Even malls, markets, museums and some tourist attractions have reopened and more will follow. For example, Bangkok ‘s Grand Palace will reopen on 4 June.
While national parks, theme parks, stadiums, spas, massage shops and cinemas are still closed, some media outlets are likely to be reopened in June.
Restaurants — limited to delivery and take-out only by the end of March — may now permit customers to dine, but alcohol is prohibited and must comply with strict social separation measures. Pubs and night clubs remain closed, with a curfew from 11 p.m. At 4 a.m.
Increasing services, including rail and bus services, are offered to local transport networks, while the number of domestic airlines increases.
However, Phuket International Airport remains closed until further notification.
The most popular tourist island of Thailand emerged as a hotspot for coronaviruses in March with the highest per capita infections in all of the 77 provinces in Thailand.
Consequently, Phuket officials imposed rigorous lockdowns and undertook an intensive drive to test residents.
In recent days, however, when cases are slow to a trick, struggling players in the travel industry question the continued closure of the airport in the island when the rest of the country is open to domestic flights.
“The Phuket tourism sector at the moment is sad, stunned, annoyed and dismayed at the lack of a defined plan to reopen the airport,” says Barnett.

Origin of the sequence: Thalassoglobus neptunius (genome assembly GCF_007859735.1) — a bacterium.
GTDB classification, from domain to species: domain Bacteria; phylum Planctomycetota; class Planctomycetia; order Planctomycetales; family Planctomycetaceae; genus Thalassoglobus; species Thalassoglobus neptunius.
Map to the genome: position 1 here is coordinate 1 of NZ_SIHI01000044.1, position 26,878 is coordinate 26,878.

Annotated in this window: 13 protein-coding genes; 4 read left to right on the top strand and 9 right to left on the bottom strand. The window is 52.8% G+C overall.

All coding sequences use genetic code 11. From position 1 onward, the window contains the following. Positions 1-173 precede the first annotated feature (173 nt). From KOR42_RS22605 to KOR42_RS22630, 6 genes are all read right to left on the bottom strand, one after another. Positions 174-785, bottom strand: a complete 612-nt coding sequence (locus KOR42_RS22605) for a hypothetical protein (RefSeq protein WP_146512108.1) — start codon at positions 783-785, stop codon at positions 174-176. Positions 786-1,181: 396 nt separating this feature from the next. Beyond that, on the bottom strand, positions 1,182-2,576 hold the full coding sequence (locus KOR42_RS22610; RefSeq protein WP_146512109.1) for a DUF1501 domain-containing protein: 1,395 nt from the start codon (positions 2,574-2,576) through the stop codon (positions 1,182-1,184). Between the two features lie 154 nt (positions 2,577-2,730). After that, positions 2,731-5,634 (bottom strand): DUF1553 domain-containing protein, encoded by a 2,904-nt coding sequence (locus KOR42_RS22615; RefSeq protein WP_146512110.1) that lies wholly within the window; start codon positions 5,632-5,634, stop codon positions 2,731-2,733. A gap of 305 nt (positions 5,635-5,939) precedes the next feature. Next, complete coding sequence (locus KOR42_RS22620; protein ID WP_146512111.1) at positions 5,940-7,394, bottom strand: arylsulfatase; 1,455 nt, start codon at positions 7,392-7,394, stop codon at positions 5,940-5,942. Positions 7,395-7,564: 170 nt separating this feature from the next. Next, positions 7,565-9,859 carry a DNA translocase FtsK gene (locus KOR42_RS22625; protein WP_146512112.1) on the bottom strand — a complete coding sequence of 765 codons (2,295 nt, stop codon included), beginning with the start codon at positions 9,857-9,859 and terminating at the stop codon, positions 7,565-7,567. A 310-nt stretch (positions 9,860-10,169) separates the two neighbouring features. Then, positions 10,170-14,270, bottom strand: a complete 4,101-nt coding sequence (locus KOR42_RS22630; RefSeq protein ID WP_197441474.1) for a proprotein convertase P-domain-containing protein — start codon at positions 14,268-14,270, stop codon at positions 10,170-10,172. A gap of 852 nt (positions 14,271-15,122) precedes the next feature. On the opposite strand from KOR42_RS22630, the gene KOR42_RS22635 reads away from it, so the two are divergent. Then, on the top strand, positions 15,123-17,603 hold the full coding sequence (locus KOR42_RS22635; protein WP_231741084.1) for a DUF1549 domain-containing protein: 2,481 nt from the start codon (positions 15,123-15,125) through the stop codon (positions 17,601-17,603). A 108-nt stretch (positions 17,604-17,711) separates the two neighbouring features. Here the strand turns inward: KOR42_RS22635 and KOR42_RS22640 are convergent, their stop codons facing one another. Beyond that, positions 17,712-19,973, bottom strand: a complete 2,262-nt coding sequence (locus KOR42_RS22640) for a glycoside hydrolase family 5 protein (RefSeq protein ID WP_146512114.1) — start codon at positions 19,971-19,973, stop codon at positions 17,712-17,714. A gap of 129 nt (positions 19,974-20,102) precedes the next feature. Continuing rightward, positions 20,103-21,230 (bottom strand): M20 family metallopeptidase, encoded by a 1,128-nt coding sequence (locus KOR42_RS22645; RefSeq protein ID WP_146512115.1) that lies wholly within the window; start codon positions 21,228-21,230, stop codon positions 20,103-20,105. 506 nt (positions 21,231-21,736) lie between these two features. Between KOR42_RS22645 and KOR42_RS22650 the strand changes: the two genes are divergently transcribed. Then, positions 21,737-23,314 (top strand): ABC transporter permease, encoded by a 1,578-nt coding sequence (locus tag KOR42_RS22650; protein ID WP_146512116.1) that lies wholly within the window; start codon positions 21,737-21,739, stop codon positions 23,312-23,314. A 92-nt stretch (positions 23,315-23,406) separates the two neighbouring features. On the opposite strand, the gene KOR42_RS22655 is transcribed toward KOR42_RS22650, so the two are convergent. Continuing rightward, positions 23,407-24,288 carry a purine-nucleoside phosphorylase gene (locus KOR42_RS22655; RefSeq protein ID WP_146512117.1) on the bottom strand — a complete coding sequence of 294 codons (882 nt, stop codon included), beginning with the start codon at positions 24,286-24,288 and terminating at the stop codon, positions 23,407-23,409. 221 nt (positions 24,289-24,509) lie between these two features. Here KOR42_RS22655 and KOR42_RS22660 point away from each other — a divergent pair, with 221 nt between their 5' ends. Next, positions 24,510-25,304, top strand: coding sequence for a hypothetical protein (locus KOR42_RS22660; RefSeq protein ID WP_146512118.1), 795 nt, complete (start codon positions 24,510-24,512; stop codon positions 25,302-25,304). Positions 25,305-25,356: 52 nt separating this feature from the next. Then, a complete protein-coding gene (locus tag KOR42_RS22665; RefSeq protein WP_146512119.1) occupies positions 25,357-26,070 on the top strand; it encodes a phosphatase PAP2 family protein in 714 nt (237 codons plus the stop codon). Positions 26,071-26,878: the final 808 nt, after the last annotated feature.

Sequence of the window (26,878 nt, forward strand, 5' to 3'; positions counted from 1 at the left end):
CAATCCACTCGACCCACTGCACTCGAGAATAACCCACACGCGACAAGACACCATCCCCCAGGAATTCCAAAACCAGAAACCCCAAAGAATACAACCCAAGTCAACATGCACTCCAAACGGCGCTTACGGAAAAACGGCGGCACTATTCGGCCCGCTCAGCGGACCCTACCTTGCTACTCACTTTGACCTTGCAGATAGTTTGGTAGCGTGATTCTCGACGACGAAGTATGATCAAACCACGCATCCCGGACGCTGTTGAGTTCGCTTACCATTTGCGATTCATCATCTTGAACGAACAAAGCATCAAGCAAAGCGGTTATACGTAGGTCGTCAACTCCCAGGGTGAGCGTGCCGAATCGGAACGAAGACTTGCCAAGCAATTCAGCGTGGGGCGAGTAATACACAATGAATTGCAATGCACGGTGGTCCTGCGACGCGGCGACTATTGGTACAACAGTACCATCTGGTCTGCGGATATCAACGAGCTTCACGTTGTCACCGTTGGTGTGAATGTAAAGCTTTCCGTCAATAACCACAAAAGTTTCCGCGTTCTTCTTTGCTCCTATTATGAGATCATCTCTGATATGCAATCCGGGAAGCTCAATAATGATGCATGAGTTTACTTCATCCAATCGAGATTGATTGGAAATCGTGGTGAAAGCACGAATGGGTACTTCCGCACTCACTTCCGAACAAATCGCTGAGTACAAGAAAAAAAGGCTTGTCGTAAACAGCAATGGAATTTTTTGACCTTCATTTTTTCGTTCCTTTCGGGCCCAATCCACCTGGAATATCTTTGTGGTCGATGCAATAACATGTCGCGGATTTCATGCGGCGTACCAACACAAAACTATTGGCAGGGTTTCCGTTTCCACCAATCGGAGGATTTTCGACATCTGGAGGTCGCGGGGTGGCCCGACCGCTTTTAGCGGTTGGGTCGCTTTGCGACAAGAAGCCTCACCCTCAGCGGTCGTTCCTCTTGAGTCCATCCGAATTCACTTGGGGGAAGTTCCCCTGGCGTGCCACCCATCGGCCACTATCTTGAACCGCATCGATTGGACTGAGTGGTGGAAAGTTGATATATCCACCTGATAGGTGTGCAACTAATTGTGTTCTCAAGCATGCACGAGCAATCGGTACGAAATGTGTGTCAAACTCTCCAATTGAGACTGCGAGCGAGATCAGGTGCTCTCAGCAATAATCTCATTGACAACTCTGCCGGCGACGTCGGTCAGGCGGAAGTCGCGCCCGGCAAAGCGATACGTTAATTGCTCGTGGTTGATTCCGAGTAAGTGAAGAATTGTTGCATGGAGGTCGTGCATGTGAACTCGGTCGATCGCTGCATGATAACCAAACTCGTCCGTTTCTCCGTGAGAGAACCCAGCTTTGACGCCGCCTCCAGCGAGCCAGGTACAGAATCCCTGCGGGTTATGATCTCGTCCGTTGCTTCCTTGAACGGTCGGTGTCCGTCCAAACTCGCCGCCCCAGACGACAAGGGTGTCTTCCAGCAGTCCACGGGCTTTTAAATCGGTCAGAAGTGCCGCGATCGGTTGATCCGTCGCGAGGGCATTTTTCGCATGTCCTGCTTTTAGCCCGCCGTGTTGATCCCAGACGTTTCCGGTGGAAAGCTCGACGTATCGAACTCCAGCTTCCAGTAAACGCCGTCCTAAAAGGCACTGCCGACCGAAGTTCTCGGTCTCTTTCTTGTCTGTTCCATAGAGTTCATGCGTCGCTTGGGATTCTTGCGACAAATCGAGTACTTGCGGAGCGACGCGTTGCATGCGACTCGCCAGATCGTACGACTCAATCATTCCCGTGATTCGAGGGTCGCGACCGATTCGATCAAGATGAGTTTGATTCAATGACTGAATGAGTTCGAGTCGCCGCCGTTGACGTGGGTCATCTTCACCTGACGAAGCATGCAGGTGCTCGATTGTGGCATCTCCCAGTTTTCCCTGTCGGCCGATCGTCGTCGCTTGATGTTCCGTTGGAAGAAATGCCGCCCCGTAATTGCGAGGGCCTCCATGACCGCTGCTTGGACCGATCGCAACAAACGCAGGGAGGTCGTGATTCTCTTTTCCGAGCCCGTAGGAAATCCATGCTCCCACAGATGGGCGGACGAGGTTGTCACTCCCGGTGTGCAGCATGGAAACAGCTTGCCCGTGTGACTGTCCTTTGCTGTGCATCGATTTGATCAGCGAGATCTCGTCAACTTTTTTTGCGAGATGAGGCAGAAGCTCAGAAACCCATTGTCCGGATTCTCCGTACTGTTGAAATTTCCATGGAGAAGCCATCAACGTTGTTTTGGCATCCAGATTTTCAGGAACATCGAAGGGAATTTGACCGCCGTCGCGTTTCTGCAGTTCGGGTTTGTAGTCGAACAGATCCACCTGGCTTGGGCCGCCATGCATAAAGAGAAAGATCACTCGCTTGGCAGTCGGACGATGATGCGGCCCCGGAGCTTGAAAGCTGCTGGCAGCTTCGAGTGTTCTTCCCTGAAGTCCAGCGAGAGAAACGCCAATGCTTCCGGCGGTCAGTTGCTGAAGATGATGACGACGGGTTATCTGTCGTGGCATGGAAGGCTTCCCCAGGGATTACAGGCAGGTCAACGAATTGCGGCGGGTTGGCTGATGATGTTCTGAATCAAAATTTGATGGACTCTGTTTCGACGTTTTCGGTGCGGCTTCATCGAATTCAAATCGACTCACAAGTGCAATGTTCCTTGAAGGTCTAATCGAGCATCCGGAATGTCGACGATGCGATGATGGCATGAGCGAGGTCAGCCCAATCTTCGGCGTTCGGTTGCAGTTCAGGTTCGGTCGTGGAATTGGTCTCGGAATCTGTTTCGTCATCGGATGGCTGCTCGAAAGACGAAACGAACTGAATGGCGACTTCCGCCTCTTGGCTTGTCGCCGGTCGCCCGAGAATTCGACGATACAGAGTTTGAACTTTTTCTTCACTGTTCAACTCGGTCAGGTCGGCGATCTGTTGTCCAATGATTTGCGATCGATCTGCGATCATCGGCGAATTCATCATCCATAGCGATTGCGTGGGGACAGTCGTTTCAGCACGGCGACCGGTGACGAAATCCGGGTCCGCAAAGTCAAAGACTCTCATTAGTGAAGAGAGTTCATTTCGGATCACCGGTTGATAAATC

“The recent 24-hour notice by CAAT of a sustained closure was a hard pill to swallow for a damaged industry. There is no point to open hotels, while the airport is the trigger for reopening. The vague notice and lack of a clarity on when the airport [will reopen] makes it impossible for businesses to plan forward actions.”
Local firms are struggling
It’s just a drop in the bucket even when domestic tourism starts to start in some provinces.
According to government data , nearly 40 million tourists visited Thailand in 2019. The TAT is estimated to visit only between 14 and 16 million this year.
Financially stressed hotels that need cash flow have already started to sell hotel rooms and vouchers aggressively, says Barnett, while also looking for relief in the local market.
“Staycations and road trips are being touted but in a country where tourism represents 12 to 14 percent of the GDP, these small bites are not going to bridge the road to recovery,” he says. “Broader ASEAN bilateral agreements and getting airports open and airlines back in the air is what’s needed.”
Chatuchak Weekend Market in Bangkok, one of the most popular shopping destinations in the region, reopened on 9 May. But even though Thais and ex-pats have returned, vendors can not afford to live long enough foot traffic, says shop owner Tassanee Larlitparpaipune.
“International tourists make up about 50 percent of my customer base,” she says. “Most are from Singapore, Hong Kong and Malaysia.”
Tassanee had four clothing shops in the market before Lunar New Year’s holiday in January. Since then she has shut down two and now plans to shut a third and shift her focus to online orders.